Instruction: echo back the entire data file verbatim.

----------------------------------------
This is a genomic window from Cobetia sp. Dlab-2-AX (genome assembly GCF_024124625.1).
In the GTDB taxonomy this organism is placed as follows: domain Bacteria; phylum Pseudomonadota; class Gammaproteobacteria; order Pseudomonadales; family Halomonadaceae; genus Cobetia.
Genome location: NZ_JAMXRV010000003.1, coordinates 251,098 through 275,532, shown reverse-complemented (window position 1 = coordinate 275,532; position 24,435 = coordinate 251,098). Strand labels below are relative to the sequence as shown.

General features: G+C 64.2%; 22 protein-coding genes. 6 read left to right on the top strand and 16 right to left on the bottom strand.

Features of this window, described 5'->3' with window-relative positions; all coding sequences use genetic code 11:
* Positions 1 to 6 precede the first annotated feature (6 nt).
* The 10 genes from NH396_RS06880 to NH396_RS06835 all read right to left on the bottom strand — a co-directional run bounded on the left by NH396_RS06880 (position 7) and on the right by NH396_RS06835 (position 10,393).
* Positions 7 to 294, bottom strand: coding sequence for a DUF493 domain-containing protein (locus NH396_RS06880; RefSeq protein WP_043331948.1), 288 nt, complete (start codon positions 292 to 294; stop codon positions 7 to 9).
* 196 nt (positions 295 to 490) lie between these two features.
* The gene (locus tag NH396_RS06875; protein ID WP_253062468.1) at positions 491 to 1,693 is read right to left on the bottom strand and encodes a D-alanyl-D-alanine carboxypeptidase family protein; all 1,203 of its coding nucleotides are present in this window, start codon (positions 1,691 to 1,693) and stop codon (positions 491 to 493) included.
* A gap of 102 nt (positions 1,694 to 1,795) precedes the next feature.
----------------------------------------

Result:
This is a genomic window from Cobetia sp. Dlab-2-AX (genome assembly GCF_024124625.1).
In the GTDB taxonomy this organism is placed as follows: domain Bacteria; phylum Pseudomonadota; class Gammaproteobacteria; order Pseudomonadales; family Halomonadaceae; genus Cobetia.
Genome location: NZ_JAMXRV010000003.1, coordinates 251,098 through 275,532, shown reverse-complemented (window position 1 = coordinate 275,532; position 24,435 = coordinate 251,098). Strand labels below are relative to the sequence as shown.

General features: G+C 64.2%; 22 protein-coding genes. 6 read left to right on the top strand and 16 right to left on the bottom strand.

Features of this window, described 5'->3' with window-relative positions; all coding sequences use genetic code 11:
* Positions 1 to 6 precede the first annotated feature (6 nt).
* The 10 genes from NH396_RS06880 to NH396_RS06835 all read right to left on the bottom strand — a co-directional run bounded on the left by NH396_RS06880 (position 7) and on the right by NH396_RS06835 (position 10,393).
* Positions 7 to 294, bottom strand: coding sequence for a DUF493 domain-containing protein (locus NH396_RS06880; RefSeq protein WP_043331948.1), 288 nt, complete (start codon positions 292 to 294; stop codon positions 7 to 9).
* 196 nt (positions 295 to 490) lie between these two features.
* The gene (locus tag NH396_RS06875; protein ID WP_253062468.1) at positions 491 to 1,693 is read right to left on the bottom strand and encodes a D-alanyl-D-alanine carboxypeptidase family protein; all 1,203 of its coding nucleotides are present in this window, start codon (positions 1,691 to 1,693) and stop codon (positions 491 to 493) included.
* A gap of 102 nt (positions 1,694 to 1,795) precedes the next feature.